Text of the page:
Among the Earth’s many fascinating nooks and crannies, Great Sands Dunes National Park & Preserve stands apart for its rugged grandeur. Hugging the eastern edge of the Sangre de Cristo Mountain Range in southern Colorado, this 330 square-mile dune field contains the tallest sand dunes in North America. Protected as a national monument in 1932, this wondrous landscape became the Great Sand Dunes National Park & Preserve in 2004.
The extensive volume of sand comprising this park is believed to have originated in a vast lake, which was formed from glacial runoff at the end of the last ice age. As this lake dried, forceful winds picked up the sand that was left behind and deposited it along the eastern edge of the Sangre de Cristo Mountains, where it accumulated over thousands of years.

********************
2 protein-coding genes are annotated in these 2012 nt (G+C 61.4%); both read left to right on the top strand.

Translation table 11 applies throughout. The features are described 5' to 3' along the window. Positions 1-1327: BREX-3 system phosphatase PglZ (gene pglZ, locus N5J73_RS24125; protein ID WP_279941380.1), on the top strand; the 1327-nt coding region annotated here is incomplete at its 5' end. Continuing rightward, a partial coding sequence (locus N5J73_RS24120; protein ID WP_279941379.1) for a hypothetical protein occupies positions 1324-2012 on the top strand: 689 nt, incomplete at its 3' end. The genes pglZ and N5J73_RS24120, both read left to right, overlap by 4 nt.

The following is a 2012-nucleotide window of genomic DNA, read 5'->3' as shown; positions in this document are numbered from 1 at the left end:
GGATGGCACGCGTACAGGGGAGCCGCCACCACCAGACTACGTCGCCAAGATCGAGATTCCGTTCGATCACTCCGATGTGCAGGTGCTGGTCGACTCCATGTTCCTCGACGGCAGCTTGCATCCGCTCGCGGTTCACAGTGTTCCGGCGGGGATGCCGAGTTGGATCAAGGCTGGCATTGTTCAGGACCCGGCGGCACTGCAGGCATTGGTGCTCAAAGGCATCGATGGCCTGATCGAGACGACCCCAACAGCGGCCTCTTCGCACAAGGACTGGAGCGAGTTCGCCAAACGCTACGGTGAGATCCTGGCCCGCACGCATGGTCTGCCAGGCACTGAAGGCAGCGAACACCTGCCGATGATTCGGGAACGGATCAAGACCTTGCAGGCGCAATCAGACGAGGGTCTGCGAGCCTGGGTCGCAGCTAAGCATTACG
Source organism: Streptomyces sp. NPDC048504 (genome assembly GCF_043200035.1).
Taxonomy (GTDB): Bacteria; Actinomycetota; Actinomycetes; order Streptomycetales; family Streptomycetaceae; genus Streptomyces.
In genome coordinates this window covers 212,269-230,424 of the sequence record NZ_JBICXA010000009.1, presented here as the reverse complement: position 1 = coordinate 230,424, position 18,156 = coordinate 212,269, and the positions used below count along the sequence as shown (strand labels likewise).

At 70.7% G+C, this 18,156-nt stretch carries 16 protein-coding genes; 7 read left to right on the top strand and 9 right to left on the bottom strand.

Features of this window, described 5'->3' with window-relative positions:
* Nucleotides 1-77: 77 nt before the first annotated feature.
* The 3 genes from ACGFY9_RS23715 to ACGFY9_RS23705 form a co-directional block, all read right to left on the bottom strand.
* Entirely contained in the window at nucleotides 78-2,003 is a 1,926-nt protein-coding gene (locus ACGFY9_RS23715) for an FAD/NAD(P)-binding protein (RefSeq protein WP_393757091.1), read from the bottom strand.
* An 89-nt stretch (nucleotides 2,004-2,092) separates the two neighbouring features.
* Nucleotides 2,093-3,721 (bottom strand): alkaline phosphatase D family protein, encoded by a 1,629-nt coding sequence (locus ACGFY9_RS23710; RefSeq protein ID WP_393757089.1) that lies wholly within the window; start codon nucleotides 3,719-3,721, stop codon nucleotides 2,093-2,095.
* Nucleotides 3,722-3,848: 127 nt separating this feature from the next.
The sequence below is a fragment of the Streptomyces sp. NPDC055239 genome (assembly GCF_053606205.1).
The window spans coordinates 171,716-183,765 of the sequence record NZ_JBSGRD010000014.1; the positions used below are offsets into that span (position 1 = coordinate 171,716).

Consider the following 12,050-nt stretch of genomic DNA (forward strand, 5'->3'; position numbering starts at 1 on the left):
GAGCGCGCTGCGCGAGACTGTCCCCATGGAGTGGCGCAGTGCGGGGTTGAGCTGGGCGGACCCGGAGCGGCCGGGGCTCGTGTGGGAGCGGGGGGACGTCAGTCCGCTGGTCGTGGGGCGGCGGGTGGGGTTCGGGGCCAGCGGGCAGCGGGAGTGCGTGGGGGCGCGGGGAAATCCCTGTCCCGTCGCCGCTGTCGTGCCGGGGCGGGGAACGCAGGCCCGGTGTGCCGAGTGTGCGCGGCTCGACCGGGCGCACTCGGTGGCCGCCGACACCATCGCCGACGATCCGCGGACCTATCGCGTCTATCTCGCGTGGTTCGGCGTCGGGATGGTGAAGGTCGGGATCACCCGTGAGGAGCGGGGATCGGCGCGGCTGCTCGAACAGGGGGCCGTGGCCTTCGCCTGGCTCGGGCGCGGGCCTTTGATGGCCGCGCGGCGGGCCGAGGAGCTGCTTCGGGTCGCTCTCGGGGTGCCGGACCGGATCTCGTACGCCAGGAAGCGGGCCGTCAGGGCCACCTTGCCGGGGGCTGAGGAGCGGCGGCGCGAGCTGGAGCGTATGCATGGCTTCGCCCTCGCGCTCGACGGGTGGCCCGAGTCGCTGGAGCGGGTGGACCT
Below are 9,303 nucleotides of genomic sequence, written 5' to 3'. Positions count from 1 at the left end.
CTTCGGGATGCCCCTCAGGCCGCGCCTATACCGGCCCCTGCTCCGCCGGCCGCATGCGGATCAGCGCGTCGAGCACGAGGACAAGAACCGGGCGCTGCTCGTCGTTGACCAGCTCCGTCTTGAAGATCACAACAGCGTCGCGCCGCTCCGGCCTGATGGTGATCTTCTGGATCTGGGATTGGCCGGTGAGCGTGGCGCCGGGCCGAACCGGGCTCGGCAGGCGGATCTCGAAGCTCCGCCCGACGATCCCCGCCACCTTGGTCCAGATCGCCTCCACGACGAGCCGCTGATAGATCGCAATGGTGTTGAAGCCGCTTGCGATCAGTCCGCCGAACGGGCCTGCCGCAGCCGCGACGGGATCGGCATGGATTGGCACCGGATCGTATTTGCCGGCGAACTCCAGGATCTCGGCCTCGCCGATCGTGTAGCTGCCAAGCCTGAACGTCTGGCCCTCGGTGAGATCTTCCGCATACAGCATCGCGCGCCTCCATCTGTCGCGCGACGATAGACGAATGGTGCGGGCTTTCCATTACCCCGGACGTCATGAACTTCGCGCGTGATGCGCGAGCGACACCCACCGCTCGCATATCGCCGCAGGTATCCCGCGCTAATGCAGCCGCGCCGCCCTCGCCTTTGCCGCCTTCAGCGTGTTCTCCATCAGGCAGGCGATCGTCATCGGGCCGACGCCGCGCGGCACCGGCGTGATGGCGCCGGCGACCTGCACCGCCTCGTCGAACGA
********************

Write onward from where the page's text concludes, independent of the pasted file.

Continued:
These days drivers entering the Great Sand Dunes National Park & Preserve along its southern access are regularly astonished by the vista that greets them. Among its hundreds of dunes, five stand over 700 feet tall and more than thirty tower upwards of 600 feet. Hiking the Great Sand Dunes, either the smaller dunes at the edge of the park or one of the taller dunes, is an activity not to be missed. A round trip hike from the Dunes Parking Lot to the giant High Dune should last no more than two hours. And a 6-mile round trip hike to the colossal Star Dune will generally take around five hours.
Epic, almost surreal in their grandeur, the Great Sand Dunes stand as a testament to the mighty forces of nature, showing us how over time wind and water can build breath-taking mountains from the tiniest of stones. We’re fortunate to possess such a reminder of the power of nature and the fragility of its works, the appreciation of which may reveal to us anew the delicate beauty of this world in which we live.
John Oró, MD